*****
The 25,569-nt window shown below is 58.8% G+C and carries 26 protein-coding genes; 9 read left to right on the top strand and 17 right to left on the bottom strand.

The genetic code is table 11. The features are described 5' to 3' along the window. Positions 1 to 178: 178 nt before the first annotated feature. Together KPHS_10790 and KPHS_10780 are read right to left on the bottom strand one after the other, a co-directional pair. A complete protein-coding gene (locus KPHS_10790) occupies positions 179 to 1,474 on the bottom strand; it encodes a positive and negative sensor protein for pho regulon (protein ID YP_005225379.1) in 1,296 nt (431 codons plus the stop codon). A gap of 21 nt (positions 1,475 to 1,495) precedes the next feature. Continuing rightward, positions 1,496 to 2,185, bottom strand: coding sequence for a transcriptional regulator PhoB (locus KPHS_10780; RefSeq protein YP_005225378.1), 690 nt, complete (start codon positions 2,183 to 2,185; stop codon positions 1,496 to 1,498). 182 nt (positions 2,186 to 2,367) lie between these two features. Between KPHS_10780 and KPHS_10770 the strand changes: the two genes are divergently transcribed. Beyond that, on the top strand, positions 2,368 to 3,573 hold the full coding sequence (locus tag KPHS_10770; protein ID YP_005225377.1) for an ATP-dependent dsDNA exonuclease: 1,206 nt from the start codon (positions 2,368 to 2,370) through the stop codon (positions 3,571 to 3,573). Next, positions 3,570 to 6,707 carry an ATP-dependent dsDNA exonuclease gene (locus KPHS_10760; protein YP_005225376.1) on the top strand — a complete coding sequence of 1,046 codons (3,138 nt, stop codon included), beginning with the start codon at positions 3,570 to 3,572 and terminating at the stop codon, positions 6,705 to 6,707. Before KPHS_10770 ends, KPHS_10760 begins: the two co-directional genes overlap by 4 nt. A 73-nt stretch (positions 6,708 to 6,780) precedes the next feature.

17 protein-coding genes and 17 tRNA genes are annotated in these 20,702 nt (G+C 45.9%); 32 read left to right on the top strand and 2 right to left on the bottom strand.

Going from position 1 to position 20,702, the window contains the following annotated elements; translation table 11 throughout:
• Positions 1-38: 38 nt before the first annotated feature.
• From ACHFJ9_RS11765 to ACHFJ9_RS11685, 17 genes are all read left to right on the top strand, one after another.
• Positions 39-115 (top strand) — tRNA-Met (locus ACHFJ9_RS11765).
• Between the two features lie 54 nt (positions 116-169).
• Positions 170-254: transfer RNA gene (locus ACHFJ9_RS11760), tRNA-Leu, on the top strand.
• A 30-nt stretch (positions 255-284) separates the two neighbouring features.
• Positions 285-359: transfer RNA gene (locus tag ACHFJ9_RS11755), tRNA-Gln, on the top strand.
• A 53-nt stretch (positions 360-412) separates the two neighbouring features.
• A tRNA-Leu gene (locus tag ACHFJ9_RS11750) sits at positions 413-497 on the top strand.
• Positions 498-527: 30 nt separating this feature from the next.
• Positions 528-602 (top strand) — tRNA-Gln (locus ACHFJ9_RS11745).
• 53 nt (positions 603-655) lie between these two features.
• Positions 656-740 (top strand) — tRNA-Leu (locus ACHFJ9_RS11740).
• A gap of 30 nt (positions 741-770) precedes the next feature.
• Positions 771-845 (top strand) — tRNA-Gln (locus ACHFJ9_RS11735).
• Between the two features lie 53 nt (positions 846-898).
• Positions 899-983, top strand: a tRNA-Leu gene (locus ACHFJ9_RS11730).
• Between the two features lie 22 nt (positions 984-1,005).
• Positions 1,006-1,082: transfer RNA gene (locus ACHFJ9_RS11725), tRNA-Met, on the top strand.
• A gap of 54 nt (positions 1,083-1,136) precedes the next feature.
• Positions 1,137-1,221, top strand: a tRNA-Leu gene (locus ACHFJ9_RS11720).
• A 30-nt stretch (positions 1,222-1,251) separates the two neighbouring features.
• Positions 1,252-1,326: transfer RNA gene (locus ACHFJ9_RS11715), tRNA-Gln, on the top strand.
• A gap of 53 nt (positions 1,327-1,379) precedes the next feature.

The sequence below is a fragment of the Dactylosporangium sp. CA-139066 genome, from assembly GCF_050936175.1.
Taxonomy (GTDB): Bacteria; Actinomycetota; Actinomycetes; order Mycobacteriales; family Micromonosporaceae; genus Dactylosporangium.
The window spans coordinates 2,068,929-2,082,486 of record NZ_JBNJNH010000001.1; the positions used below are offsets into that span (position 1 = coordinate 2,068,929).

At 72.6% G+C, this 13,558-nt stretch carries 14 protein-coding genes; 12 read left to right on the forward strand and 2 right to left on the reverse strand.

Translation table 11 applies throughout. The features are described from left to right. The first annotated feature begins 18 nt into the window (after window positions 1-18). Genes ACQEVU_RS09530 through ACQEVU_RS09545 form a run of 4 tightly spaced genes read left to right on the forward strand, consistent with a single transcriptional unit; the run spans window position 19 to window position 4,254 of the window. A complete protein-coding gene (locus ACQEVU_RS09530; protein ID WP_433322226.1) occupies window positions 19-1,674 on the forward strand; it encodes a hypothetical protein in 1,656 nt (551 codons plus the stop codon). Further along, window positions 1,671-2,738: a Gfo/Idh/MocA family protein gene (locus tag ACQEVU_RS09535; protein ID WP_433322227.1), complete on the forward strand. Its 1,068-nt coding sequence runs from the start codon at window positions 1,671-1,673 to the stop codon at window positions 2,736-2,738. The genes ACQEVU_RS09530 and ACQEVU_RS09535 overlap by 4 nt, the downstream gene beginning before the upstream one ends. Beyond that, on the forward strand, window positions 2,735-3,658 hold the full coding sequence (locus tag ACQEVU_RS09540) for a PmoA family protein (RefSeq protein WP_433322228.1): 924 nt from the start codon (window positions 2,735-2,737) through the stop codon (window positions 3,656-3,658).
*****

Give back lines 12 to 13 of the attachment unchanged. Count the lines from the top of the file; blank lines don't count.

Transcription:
• A 53-nt stretch (positions 360-412) separates the two neighbouring features.
• A tRNA-Leu gene (locus tag ACHFJ9_RS11750) sits at positions 413-497 on the top strand.